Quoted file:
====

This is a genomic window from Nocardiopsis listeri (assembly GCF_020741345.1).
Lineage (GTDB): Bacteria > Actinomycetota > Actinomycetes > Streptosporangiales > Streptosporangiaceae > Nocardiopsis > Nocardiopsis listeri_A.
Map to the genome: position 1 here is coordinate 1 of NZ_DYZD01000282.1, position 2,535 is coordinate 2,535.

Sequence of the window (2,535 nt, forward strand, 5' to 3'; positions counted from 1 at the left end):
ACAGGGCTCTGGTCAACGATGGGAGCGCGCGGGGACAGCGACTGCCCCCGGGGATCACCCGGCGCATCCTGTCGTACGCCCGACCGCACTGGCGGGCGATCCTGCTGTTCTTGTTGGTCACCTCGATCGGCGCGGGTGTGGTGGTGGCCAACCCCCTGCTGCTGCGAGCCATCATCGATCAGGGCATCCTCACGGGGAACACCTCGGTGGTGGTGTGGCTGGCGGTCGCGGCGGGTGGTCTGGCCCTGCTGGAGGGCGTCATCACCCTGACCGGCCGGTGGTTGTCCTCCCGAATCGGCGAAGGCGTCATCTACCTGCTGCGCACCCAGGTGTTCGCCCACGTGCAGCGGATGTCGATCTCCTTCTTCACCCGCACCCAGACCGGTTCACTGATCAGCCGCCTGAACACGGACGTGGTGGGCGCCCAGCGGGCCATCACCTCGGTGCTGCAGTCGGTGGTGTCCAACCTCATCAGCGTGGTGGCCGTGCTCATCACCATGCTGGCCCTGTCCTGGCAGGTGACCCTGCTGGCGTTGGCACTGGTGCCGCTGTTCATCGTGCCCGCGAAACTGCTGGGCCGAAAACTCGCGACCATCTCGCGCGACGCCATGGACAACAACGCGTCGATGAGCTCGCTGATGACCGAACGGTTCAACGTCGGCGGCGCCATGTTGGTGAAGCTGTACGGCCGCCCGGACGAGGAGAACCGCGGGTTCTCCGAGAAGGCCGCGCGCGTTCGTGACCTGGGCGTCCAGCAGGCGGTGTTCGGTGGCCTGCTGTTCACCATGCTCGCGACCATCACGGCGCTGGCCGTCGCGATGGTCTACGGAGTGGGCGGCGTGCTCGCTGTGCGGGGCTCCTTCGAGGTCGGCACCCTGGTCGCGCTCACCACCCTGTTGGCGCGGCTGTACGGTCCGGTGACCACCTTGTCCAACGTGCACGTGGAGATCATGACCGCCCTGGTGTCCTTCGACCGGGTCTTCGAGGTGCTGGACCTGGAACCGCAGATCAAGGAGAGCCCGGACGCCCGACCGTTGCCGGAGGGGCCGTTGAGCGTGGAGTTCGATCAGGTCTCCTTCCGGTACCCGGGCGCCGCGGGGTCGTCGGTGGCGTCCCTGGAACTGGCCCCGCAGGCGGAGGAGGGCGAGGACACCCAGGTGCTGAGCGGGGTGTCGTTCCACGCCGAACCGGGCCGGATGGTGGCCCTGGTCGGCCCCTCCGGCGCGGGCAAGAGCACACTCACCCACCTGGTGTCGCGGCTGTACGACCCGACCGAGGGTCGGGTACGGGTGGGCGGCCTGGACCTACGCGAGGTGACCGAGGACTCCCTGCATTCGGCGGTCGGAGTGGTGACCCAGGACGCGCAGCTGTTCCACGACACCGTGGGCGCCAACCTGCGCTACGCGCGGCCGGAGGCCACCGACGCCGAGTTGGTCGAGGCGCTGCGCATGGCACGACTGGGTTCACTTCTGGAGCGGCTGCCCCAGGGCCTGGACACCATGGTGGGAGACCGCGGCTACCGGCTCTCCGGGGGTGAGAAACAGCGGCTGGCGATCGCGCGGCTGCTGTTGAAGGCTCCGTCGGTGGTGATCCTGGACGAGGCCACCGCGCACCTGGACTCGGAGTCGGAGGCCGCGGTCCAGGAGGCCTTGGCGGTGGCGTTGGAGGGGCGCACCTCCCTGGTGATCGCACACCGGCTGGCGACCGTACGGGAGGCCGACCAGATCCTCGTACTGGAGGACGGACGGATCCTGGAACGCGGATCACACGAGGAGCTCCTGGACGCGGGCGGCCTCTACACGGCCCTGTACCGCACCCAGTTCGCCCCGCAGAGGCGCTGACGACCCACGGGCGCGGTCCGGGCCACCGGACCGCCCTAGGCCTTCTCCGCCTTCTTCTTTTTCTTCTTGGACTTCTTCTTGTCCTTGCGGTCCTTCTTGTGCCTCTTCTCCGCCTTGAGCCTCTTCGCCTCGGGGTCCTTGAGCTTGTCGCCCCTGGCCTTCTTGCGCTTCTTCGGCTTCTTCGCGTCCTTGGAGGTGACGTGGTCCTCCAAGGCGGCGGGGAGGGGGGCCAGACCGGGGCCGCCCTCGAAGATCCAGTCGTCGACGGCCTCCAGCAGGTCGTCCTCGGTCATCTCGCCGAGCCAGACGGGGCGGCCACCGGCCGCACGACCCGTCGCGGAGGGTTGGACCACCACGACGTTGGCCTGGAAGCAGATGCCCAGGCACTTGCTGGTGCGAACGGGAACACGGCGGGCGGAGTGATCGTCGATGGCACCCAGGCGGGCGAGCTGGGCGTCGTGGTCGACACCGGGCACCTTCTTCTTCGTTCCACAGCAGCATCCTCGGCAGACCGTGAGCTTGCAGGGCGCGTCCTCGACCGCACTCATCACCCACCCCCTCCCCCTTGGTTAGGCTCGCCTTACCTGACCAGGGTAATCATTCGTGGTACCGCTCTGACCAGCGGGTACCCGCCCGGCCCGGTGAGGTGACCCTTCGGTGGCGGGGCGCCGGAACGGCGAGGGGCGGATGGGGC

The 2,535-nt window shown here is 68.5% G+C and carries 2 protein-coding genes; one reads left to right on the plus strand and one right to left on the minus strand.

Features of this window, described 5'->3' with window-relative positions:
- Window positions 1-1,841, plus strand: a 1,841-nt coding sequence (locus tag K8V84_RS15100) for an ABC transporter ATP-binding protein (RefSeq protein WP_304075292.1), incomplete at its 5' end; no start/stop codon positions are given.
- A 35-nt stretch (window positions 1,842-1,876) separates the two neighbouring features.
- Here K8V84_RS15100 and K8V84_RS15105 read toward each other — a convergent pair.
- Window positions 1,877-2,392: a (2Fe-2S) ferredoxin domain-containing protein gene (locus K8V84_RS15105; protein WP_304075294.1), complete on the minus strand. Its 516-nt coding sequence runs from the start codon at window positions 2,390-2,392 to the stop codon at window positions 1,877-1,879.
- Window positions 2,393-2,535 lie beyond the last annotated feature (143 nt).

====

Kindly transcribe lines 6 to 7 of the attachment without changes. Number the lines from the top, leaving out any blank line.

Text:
The 2,535-nt window shown here is 68.5% G+C and carries 2 protein-coding genes; one reads left to right on the plus strand and one right to left on the minus strand.

Features of this window, described 5'->3' with window-relative positions: